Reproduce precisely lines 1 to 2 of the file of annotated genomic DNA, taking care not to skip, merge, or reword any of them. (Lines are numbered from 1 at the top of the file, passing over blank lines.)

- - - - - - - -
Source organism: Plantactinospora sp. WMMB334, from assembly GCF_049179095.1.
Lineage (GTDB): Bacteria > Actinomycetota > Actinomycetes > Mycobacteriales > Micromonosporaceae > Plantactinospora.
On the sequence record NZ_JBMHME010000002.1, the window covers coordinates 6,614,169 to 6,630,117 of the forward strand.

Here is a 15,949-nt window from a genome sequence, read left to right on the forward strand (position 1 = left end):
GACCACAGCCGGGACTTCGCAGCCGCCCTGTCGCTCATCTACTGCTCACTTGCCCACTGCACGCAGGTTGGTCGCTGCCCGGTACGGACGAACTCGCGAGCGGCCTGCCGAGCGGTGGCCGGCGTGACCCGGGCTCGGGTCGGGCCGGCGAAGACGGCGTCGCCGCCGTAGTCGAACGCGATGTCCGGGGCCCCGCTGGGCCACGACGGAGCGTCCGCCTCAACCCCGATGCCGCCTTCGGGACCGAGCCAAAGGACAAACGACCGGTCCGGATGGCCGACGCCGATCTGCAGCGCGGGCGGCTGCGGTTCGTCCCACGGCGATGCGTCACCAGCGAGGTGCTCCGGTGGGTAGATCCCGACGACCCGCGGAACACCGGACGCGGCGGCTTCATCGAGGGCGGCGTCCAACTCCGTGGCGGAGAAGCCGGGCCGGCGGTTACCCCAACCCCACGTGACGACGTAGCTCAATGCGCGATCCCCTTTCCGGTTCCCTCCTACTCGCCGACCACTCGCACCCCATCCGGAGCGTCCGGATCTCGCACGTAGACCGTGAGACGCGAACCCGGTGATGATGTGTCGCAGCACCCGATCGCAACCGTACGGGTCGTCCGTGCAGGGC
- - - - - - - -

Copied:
Source organism: Plantactinospora sp. WMMB334, from assembly GCF_049179095.1.
Lineage (GTDB): Bacteria > Actinomycetota > Actinomycetes > Mycobacteriales > Micromonosporaceae > Plantactinospora.